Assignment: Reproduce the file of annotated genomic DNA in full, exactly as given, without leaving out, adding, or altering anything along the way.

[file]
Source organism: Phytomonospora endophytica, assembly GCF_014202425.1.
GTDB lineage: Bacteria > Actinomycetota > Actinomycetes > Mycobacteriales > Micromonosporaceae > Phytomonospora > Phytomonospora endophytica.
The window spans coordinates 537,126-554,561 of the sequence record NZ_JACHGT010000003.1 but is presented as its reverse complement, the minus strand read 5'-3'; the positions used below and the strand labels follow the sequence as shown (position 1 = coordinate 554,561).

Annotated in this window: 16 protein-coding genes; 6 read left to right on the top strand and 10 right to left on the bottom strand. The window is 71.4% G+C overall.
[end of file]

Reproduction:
Source organism: Phytomonospora endophytica, assembly GCF_014202425.1.
GTDB lineage: Bacteria > Actinomycetota > Actinomycetes > Mycobacteriales > Micromonosporaceae > Phytomonospora > Phytomonospora endophytica.
The window spans coordinates 537,126-554,561 of the sequence record NZ_JACHGT010000003.1 but is presented as its reverse complement, the minus strand read 5'-3'; the positions used below and the strand labels follow the sequence as shown (position 1 = coordinate 554,561).

Annotated in this window: 16 protein-coding genes; 6 read left to right on the top strand and 10 right to left on the bottom strand. The window is 71.4% G+C overall.